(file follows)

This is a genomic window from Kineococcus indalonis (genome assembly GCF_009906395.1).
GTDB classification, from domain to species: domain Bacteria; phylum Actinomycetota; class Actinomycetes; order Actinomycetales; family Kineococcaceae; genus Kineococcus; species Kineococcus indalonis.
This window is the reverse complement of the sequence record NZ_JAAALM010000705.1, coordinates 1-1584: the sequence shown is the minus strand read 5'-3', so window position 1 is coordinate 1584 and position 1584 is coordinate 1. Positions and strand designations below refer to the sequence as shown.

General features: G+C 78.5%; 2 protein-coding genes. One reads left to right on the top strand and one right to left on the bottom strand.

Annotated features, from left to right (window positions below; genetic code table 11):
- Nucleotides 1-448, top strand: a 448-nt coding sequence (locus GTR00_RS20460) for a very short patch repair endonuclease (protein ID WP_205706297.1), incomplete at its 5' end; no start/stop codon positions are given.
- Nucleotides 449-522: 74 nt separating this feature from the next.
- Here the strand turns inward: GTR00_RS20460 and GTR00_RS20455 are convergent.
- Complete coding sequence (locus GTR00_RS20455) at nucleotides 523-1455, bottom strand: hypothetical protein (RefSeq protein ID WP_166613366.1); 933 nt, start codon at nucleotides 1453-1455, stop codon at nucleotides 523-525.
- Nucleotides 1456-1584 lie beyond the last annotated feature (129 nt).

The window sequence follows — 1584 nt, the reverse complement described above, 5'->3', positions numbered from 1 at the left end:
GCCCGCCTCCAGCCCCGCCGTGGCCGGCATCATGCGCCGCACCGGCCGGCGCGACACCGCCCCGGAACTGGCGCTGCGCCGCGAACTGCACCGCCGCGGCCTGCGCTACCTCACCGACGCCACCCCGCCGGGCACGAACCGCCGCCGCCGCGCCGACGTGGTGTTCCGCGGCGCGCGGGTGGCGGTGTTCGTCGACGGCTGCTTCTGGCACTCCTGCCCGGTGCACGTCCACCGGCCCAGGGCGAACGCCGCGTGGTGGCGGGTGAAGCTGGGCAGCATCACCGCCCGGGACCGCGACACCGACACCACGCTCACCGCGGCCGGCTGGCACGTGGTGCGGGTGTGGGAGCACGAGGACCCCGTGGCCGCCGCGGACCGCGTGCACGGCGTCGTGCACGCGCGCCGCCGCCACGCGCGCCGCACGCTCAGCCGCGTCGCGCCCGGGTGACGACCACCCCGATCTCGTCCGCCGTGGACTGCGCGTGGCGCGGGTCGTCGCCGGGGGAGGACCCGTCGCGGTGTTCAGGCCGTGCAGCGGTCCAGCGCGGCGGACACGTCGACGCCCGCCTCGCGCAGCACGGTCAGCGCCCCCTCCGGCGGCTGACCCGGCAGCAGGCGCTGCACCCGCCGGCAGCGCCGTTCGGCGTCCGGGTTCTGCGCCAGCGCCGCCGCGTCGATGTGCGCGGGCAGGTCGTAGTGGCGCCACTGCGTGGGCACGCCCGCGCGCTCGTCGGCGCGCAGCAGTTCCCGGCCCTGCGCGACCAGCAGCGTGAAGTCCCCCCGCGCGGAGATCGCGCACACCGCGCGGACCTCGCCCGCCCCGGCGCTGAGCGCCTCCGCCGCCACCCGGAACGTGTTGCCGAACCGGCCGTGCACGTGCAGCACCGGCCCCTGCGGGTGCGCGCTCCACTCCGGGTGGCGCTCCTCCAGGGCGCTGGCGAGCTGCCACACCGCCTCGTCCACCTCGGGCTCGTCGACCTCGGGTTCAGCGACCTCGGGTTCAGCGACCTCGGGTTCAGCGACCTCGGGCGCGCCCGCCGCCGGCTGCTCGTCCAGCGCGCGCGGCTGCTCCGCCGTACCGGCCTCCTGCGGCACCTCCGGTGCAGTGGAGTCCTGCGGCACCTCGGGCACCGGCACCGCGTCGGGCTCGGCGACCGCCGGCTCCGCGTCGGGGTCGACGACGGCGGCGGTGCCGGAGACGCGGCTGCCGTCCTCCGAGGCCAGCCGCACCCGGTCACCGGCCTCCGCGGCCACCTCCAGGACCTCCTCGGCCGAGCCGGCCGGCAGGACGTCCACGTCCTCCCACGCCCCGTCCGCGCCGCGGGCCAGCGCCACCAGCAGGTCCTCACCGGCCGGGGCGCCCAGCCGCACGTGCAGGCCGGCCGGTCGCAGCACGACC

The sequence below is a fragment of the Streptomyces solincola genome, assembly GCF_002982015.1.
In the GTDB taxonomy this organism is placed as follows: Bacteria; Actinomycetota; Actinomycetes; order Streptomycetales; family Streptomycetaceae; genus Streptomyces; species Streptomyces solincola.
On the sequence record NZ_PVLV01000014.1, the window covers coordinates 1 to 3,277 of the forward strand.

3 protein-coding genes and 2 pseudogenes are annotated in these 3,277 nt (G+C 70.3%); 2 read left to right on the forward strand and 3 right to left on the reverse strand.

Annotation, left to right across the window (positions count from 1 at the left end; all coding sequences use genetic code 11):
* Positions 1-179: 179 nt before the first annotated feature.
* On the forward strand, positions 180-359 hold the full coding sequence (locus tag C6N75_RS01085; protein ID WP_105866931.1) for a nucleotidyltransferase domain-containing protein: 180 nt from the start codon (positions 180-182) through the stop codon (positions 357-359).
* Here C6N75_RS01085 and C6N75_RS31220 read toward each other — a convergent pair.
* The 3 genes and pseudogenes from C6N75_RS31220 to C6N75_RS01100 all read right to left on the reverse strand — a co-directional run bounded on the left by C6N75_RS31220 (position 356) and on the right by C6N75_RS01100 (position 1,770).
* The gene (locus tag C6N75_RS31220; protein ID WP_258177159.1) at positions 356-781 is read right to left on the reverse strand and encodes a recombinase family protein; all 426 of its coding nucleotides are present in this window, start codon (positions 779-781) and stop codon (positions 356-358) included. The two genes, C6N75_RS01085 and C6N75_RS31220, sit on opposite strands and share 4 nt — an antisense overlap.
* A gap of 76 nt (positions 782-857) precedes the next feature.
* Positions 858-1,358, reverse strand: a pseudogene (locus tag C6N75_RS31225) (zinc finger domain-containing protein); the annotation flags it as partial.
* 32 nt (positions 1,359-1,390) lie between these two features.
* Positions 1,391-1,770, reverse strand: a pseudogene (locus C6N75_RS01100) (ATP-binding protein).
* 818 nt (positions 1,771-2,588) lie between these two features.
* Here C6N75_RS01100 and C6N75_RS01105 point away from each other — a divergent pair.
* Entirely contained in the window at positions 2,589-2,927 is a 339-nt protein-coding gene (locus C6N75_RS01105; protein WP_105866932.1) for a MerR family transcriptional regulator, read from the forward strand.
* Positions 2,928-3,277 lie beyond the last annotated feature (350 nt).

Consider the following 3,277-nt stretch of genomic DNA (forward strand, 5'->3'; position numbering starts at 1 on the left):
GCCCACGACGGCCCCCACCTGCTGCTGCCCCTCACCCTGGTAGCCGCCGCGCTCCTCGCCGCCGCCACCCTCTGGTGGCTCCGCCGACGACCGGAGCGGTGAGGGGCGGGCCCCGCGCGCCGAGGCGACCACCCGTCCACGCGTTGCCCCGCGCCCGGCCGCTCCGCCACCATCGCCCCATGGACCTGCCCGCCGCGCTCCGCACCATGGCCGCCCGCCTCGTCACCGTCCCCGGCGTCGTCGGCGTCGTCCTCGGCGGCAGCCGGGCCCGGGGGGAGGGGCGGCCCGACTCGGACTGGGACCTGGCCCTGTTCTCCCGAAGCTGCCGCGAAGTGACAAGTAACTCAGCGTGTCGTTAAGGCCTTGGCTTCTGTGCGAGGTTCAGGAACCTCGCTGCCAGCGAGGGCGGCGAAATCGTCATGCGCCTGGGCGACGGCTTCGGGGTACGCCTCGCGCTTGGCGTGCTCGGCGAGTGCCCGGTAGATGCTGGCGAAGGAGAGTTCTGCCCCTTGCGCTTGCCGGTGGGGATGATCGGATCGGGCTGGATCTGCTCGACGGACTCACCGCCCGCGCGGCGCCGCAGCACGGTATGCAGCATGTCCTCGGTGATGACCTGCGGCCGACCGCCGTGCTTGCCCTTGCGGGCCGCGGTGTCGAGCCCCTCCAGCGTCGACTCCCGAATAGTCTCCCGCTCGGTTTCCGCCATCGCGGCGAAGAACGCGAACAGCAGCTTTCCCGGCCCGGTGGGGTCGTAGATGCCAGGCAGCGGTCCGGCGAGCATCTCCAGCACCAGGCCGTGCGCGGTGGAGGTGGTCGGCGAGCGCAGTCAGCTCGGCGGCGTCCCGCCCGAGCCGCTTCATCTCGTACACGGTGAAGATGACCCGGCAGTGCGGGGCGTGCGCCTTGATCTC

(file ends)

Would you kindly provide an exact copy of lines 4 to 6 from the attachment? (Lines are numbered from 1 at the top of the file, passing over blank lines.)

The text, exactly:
General features: G+C 78.5%; 2 protein-coding genes. One reads left to right on the top strand and one right to left on the bottom strand.

Annotated features, from left to right (window positions below; genetic code table 11):
- Nucleotides 1-448, top strand: a 448-nt coding sequence (locus GTR00_RS20460) for a very short patch repair endonuclease (protein ID WP_205706297.1), incomplete at its 5' end; no start/stop codon positions are given.